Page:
by Paula Ray
John’s mother said they’d never enroll a deaf person in band. She was wrong.
He got a standing ovation when he played one of the most difficult solos written for a high school timpanist.
All was going well, until his beloved band director, Mr. Linden, died in a car accident over Christmas break. The new director, Mr. Coker, was impatient and mean spirited. He ridiculed John for not following the music, saying things like, “The music isn’t written on my face. Follow the chart!”
John was demoted to one repeated rhythm pattern played on maracas.
He decided to face Mr. Coker and request a transfer out of band. When he walked into the band-room, the principal was there. Mr. Coker’s face was red, veins bulging on his forehead. He read Mr. Coker’s lips, “How am I supposed to teach a deaf guy how to play music? How many blind kids take art in this school? Give me a break!”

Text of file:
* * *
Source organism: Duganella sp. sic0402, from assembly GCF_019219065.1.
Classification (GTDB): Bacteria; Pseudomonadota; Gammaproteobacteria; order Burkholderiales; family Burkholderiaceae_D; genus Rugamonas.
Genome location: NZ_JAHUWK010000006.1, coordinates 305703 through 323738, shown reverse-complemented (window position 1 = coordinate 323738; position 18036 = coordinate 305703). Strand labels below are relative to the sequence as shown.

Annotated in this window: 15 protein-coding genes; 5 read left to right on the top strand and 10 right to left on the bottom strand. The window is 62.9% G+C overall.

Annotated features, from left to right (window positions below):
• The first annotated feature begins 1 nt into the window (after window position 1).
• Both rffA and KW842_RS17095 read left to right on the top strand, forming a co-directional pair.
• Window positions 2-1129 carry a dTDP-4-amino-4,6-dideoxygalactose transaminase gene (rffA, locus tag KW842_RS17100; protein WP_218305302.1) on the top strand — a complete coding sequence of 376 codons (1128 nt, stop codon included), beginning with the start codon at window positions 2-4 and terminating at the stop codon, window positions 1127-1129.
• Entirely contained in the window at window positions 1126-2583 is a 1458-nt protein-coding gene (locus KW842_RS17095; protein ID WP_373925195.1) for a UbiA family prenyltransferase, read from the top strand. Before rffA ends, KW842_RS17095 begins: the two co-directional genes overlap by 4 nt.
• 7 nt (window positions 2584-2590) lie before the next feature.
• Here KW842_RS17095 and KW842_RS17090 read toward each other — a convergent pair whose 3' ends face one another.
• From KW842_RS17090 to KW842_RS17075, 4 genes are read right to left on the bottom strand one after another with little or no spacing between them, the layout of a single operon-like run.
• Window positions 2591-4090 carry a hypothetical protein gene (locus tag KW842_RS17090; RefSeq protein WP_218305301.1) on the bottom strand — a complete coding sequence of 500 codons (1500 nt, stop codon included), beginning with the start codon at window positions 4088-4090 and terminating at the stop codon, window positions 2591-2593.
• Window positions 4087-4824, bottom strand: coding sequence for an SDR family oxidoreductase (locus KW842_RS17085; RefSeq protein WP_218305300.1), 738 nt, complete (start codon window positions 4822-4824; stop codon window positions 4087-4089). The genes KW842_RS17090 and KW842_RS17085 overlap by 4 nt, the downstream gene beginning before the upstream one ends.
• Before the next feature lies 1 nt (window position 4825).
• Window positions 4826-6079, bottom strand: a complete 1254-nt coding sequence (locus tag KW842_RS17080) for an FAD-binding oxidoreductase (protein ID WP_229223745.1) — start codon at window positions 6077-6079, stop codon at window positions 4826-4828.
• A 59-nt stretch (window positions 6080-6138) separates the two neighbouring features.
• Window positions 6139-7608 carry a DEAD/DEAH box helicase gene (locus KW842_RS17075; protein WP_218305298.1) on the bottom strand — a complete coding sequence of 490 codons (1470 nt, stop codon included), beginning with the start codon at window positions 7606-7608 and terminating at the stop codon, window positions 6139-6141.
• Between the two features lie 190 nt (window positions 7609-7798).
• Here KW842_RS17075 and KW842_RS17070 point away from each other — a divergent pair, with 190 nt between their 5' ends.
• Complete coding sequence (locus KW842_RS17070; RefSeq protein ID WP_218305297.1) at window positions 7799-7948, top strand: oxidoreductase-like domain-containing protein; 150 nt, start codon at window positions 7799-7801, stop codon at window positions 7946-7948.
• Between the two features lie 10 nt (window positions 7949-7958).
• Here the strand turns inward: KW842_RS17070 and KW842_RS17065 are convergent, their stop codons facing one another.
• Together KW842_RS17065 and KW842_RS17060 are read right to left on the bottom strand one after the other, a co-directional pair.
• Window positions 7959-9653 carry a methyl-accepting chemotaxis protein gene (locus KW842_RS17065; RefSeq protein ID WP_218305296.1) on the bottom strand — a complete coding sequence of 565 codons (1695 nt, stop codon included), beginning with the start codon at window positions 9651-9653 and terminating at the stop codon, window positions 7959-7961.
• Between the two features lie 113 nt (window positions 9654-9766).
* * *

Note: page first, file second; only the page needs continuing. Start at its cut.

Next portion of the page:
John marched over to the timpani drums, tapped the head of each and let the speed of vibrations guide him as he adjusted the pedals until each drum was tuned perfectly. He gripped the mallets properly and played the solo Mr. Linden had taught him. When Mr. Coker stomped his way from the podium to the percussion section, John made eye contact and smashed the skull of one of the maracas, imagining it was Mr. Coker’s head. Beads scattered across the floor as the principal applauded.